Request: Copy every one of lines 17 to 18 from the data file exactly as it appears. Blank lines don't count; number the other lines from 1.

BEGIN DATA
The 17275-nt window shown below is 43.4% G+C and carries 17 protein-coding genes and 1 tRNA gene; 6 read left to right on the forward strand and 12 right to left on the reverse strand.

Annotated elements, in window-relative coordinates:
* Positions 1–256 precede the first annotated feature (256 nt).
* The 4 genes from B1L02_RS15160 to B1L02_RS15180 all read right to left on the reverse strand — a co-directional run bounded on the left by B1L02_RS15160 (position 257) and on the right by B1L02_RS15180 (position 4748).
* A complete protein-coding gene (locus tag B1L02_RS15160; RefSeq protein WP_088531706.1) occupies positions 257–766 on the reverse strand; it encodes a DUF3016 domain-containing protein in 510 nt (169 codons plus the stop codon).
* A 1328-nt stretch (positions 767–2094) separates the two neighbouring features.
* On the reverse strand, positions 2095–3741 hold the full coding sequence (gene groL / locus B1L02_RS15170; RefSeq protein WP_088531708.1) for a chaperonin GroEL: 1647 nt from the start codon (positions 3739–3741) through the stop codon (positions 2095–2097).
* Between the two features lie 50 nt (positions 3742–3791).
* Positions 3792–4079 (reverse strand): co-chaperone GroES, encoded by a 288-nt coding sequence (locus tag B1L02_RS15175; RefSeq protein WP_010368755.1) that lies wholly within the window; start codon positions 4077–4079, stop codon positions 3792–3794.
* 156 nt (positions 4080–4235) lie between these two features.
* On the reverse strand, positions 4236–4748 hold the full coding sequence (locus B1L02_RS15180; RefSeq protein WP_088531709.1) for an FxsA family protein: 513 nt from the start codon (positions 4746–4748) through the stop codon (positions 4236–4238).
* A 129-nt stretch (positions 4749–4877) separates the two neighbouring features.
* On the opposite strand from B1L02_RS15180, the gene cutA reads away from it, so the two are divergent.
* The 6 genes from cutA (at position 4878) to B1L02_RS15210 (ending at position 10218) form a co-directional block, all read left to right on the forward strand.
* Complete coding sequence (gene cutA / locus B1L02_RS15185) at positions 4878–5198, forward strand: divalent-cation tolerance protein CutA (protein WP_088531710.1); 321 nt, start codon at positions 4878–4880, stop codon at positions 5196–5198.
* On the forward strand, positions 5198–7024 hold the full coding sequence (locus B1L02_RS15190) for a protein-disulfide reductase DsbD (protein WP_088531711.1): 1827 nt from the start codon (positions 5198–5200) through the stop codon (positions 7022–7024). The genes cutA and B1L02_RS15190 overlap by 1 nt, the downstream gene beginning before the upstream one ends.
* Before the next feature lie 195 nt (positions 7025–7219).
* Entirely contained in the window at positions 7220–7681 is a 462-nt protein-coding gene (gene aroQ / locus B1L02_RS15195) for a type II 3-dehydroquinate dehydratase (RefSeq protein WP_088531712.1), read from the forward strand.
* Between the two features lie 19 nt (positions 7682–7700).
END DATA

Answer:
* Before the next feature lie 195 nt (positions 7025–7219).
* Entirely contained in the window at positions 7220–7681 is a 462-nt protein-coding gene (gene aroQ / locus B1L02_RS15195) for a type II 3-dehydroquinate dehydratase (RefSeq protein WP_088531712.1), read from the forward strand.